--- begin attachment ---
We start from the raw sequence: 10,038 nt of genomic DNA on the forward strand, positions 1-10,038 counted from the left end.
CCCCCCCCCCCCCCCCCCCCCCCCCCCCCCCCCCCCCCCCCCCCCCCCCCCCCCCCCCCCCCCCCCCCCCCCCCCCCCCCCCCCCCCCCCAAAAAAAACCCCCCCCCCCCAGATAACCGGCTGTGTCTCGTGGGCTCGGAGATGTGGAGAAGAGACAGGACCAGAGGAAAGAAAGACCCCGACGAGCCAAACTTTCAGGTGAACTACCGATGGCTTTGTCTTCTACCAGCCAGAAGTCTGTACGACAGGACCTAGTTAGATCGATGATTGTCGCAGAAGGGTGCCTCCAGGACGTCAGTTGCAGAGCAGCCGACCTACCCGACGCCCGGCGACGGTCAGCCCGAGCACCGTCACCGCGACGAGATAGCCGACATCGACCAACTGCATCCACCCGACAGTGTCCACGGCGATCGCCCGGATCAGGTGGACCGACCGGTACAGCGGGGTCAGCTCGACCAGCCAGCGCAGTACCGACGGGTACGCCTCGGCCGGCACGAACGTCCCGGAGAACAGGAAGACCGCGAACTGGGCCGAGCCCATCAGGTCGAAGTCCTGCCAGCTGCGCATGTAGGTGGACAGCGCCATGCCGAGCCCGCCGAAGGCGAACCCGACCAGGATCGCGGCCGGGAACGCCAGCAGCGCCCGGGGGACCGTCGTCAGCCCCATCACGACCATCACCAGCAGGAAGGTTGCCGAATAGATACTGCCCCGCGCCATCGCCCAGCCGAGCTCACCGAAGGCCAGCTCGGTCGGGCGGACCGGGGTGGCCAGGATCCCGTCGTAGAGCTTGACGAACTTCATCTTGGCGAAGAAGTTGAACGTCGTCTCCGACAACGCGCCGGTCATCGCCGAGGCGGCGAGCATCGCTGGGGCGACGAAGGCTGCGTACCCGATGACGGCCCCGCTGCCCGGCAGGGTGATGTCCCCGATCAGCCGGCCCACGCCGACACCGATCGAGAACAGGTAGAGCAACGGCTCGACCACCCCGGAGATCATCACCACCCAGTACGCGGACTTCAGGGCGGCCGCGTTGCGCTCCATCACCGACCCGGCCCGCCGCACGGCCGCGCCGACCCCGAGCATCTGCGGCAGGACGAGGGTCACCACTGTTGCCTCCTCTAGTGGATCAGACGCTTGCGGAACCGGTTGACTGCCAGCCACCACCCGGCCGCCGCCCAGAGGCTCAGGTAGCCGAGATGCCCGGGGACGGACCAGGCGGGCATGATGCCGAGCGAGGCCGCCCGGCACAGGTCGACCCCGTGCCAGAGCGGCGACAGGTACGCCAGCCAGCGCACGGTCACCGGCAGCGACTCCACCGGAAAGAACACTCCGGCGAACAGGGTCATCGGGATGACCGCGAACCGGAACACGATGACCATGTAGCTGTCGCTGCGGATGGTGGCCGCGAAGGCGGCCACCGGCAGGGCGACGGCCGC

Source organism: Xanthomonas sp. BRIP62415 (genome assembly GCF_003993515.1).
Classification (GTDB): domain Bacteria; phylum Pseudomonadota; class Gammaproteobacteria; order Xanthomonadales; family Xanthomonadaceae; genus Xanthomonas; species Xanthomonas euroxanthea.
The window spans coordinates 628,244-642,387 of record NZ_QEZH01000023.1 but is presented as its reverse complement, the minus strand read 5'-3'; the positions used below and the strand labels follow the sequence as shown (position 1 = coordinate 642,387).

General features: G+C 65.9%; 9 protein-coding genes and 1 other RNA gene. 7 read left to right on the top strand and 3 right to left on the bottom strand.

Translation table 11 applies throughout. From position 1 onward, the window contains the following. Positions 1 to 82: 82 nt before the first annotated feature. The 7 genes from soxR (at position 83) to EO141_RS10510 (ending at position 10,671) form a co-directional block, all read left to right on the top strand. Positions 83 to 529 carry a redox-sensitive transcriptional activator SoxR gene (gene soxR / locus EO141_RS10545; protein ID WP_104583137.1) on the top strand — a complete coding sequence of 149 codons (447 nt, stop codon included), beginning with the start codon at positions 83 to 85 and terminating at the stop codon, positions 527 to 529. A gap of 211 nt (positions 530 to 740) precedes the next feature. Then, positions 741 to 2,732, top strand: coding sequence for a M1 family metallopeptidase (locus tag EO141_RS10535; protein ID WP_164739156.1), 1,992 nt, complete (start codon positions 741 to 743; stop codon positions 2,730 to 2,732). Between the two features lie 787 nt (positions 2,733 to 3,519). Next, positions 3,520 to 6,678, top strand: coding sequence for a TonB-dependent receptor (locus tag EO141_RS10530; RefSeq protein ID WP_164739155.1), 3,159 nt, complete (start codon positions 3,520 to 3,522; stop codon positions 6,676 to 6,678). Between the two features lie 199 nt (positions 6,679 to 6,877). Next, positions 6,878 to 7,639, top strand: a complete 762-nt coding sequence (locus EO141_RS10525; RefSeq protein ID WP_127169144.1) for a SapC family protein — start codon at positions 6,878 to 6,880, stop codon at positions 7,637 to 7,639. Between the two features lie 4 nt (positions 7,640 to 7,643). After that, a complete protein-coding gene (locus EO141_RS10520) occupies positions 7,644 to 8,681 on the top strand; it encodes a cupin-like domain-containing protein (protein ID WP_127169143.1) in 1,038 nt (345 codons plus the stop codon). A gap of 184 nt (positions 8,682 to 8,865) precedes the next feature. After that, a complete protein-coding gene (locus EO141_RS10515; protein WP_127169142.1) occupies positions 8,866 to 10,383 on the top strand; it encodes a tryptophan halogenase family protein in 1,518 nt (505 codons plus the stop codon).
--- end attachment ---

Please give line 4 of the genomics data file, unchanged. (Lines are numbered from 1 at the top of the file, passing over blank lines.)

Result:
Classification (GTDB): domain Bacteria; phylum Pseudomonadota; class Gammaproteobacteria; order Xanthomonadales; family Xanthomonadaceae; genus Xanthomonas; species Xanthomonas euroxanthea.